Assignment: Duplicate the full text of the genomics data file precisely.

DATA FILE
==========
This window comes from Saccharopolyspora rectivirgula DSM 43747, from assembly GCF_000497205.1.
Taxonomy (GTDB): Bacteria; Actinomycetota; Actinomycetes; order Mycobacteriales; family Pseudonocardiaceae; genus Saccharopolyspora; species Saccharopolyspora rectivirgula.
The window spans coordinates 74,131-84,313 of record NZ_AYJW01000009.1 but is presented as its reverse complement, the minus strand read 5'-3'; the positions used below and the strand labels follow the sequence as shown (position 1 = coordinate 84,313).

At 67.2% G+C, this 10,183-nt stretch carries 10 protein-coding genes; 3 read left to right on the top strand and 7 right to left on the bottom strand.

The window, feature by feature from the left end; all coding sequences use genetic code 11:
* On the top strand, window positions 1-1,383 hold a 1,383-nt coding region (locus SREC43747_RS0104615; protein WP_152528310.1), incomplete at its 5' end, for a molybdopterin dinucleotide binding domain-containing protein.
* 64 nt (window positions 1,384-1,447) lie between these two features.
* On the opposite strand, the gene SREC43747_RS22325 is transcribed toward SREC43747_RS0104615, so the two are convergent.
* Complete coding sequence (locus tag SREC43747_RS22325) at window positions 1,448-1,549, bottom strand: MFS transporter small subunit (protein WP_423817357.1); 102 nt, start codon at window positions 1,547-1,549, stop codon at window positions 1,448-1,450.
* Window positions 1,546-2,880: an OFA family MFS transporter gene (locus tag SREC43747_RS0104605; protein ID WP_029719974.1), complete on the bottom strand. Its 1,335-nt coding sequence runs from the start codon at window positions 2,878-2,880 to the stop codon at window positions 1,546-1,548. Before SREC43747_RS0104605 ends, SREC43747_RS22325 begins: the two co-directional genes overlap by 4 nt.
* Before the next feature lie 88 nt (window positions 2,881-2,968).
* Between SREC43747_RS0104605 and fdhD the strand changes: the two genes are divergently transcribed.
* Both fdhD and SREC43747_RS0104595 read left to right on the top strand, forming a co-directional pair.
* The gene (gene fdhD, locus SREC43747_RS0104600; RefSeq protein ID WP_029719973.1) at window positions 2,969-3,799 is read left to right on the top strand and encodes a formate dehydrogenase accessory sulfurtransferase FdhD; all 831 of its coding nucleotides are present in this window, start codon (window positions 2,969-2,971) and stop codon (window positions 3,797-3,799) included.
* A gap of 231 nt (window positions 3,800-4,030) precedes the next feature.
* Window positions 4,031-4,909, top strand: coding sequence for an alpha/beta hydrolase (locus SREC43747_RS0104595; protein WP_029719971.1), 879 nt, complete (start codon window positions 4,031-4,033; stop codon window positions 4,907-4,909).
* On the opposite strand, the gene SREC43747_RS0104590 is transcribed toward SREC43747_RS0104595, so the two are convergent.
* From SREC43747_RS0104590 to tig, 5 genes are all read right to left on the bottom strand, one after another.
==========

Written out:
This window comes from Saccharopolyspora rectivirgula DSM 43747, from assembly GCF_000497205.1.
Taxonomy (GTDB): Bacteria; Actinomycetota; Actinomycetes; order Mycobacteriales; family Pseudonocardiaceae; genus Saccharopolyspora; species Saccharopolyspora rectivirgula.
The window spans coordinates 74,131-84,313 of record NZ_AYJW01000009.1 but is presented as its reverse complement, the minus strand read 5'-3'; the positions used below and the strand labels follow the sequence as shown (position 1 = coordinate 84,313).

At 67.2% G+C, this 10,183-nt stretch carries 10 protein-coding genes; 3 read left to right on the top strand and 7 right to left on the bottom strand.

The window, feature by feature from the left end; all coding sequences use genetic code 11:
* On the top strand, window positions 1-1,383 hold a 1,383-nt coding region (locus SREC43747_RS0104615; protein WP_152528310.1), incomplete at its 5' end, for a molybdopterin dinucleotide binding domain-containing protein.
* 64 nt (window positions 1,384-1,447) lie between these two features.
* On the opposite strand, the gene SREC43747_RS22325 is transcribed toward SREC43747_RS0104615, so the two are convergent.
* Complete coding sequence (locus tag SREC43747_RS22325) at window positions 1,448-1,549, bottom strand: MFS transporter small subunit (protein WP_423817357.1); 102 nt, start codon at window positions 1,547-1,549, stop codon at window positions 1,448-1,450.
* Window positions 1,546-2,880: an OFA family MFS transporter gene (locus tag SREC43747_RS0104605; protein ID WP_029719974.1), complete on the bottom strand. Its 1,335-nt coding sequence runs from the start codon at window positions 2,878-2,880 to the stop codon at window positions 1,546-1,548. Before SREC43747_RS0104605 ends, SREC43747_RS22325 begins: the two co-directional genes overlap by 4 nt.
* Before the next feature lie 88 nt (window positions 2,881-2,968).
* Between SREC43747_RS0104605 and fdhD the strand changes: the two genes are divergently transcribed.
* Both fdhD and SREC43747_RS0104595 read left to right on the top strand, forming a co-directional pair.
* The gene (gene fdhD, locus SREC43747_RS0104600; RefSeq protein ID WP_029719973.1) at window positions 2,969-3,799 is read left to right on the top strand and encodes a formate dehydrogenase accessory sulfurtransferase FdhD; all 831 of its coding nucleotides are present in this window, start codon (window positions 2,969-2,971) and stop codon (window positions 3,797-3,799) included.
* A gap of 231 nt (window positions 3,800-4,030) precedes the next feature.
* Window positions 4,031-4,909, top strand: coding sequence for an alpha/beta hydrolase (locus SREC43747_RS0104595; protein WP_029719971.1), 879 nt, complete (start codon window positions 4,031-4,033; stop codon window positions 4,907-4,909).
* On the opposite strand, the gene SREC43747_RS0104590 is transcribed toward SREC43747_RS0104595, so the two are convergent.
* From SREC43747_RS0104590 to tig, 5 genes are all read right to left on the bottom strand, one after another.